watching Masters golf in 4K TV

Last year’s Masters Tournament officially launched the first-ever live broadcast in the very new 4K UHD (ultra-high definition) technology.

If you, like most Americans, had not upgraded to a 4K TV yet…you’re in luck! 4K is officially returning for the 2017 Masters beginning on Thursday, April 6th.

What is 4K?

If you’re not familiar with 4K, it’s quite simply a higher definition TV (better known as ultra-high definition) that gives you an even clearer picture. Standard HD TVs give you up to 1080p resolution, while 4K bumps up to an impressive 2160p.

So, is it worth upgrading?

We think so. 4K gives you four times the resolution of HD, which means you’ll have a noticeably clearer and sharper picture. And since 4K is becoming more standard, the price has drastically reduced to something the average American can afford.

What’s the Relationship Between 4K and HDCP 2.2?

If you’re in the market for a 4K Ultra High Definition TV, you may have run across references to “HDCP 2.2.” Devices that support HDCP 2.2 are more likely to be compatible with current and future 4K content, so it’s worth taking a few minutes to understand it.

HDCP stands for High-bandwidth Digital Content Protection, a copy prevention technology that’s been used on HDMI connections for over ten years. Version 2.2 is the latest iteration, designed specifically to prevent illegal copying of 4K Ultra HD content. Like earlier versions, HDCP 2.2 creates a secure connection between a source and display via a “digital handshake.”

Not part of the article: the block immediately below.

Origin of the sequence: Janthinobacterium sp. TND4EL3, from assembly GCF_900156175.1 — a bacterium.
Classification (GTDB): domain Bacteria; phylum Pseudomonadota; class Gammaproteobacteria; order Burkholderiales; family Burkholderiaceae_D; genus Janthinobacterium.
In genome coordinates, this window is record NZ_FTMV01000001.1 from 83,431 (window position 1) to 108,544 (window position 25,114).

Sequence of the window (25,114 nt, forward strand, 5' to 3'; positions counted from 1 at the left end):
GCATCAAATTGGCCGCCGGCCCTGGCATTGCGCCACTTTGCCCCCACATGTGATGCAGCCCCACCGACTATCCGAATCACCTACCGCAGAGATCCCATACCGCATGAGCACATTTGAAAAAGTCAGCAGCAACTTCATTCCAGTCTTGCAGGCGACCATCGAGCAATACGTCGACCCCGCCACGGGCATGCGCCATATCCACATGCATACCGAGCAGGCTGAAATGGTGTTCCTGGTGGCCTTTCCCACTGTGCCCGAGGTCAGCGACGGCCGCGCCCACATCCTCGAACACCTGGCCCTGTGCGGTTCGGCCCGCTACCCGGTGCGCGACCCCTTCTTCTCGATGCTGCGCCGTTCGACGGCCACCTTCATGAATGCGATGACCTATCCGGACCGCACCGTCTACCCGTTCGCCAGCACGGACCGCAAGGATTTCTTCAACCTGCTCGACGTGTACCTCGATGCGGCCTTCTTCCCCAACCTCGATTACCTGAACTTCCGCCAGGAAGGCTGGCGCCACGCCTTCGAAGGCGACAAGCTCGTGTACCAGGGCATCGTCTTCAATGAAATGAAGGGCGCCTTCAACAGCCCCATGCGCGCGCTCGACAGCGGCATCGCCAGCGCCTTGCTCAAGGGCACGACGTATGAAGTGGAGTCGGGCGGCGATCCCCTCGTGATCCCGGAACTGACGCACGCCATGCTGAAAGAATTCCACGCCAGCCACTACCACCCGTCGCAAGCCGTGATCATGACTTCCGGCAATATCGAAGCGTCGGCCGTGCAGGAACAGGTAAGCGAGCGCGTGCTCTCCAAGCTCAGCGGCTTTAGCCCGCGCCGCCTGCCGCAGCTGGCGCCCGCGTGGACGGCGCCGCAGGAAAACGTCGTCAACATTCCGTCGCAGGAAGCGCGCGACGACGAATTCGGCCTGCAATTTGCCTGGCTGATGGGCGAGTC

Lots of 4K TVs and 4K media players have been sold since the first models arrived in mid-2013, and many of those products (especially from 2013) lack support for HDCP 2.2.

Worse, these products cannot be upgraded because HDCP 2.2 requires a “hardware” update. It’s not fixable with a simple firmware update.

What Do I Need to Watch the Masters in 4K?

If you already own a 4K TV, that’s a great start.

However, just because you have the 4K UHD TV, doesn’t mean you’re actually watching shows and movies in 4K.

Every link in your video chain must support HDCP 2.2 — your TV, video source, and any component the video signal passes through. If one does not, you won’t see a 4K picture. HDMI 2.0 is also required for TVs and components to be able to pass 4K video. But you can’t assume that every device that has HDMI 2.0 will also support HDCP 2.2.

Until this past year, the only things you could really watch in 4K were Blu-rays on an UHD Blu-ray player. Now, streaming services like Netflix and Amazon have the option of 4K as well as cable providers like DirecTV (which offers a dedicated 4K channel).

In order to watch the 2017 Masters in 4K, you’ll need to make sure you have the necessary components to watch 4K through your TV and a certain internet speed to handle it. Usually, a certain type of DVR is required as well as some other cables and equipment. In order to make sure you’re set for all of the big events, talk to a professional residential and commercial AV consultant.

At Texadia Systems, we don’t want you to miss a moment of the action! If you live in Dallas or any surrounding area, contact us today to let us help you get your 4K TV ready for the Masters.